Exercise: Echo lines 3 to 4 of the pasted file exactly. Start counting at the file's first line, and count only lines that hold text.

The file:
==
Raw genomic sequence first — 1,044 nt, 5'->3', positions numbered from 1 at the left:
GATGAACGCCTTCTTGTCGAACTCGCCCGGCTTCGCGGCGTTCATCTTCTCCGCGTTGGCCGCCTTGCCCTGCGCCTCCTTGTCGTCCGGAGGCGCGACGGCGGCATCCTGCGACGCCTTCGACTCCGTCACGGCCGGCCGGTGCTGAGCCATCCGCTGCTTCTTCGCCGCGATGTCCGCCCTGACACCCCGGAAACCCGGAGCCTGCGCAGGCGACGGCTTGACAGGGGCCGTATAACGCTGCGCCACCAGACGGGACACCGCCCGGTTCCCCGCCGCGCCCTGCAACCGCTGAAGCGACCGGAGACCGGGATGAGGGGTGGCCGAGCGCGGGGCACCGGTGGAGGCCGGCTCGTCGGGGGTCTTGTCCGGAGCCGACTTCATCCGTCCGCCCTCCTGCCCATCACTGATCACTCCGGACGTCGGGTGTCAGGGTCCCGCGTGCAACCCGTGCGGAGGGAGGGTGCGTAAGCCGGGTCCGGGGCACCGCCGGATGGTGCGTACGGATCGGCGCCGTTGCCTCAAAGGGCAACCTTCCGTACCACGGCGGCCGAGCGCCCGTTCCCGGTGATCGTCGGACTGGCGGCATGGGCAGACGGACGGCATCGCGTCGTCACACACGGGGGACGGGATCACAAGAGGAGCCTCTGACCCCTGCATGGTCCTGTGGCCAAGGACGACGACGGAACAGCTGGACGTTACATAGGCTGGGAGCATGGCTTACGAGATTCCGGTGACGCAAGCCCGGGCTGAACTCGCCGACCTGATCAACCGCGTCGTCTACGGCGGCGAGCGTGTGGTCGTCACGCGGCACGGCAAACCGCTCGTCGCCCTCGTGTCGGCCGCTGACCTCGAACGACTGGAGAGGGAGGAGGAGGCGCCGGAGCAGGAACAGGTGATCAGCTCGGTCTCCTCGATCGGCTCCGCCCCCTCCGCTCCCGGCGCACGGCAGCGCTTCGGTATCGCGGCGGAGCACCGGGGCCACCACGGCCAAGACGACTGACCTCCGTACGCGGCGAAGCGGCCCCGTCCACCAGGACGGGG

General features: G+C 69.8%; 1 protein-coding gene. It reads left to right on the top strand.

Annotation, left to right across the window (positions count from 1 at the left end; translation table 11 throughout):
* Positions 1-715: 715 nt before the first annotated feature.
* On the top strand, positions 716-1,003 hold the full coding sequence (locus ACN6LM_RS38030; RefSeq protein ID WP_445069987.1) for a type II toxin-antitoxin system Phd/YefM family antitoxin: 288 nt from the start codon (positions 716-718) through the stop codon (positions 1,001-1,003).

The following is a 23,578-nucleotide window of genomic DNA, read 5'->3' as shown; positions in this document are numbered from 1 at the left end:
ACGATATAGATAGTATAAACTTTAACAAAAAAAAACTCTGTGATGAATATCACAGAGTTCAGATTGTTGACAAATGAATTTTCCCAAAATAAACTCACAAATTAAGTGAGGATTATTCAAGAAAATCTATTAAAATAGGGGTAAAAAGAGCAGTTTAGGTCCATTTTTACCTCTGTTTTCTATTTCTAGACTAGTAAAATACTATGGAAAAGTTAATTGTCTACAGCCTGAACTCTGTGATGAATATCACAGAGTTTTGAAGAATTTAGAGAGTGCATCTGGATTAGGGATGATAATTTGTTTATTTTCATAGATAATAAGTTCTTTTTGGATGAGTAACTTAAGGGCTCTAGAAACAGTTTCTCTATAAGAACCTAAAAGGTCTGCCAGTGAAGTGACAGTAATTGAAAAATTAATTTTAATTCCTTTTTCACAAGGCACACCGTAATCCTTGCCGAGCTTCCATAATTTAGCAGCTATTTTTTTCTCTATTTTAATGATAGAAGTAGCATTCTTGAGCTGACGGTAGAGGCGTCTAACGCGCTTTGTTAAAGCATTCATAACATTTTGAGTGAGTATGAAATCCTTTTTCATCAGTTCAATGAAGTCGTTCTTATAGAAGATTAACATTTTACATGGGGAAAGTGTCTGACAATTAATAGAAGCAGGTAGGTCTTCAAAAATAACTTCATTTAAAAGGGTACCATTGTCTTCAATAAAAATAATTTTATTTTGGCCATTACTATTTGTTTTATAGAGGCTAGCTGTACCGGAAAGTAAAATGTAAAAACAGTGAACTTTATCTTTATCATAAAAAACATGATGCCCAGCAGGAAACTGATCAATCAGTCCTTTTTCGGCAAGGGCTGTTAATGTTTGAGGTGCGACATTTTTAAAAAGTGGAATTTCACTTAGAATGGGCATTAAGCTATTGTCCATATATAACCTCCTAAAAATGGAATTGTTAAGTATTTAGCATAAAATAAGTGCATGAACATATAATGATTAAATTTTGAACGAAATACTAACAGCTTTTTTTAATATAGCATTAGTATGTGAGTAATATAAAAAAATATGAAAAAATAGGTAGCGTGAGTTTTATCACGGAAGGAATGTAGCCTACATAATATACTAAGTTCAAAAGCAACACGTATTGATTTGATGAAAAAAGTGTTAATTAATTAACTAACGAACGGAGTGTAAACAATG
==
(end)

General features: G+C 69.8%; 1 protein-coding gene. It reads left to right on the top strand.

Annotation, left to right across the window (positions count from 1 at the left end; translation table 11 throughout):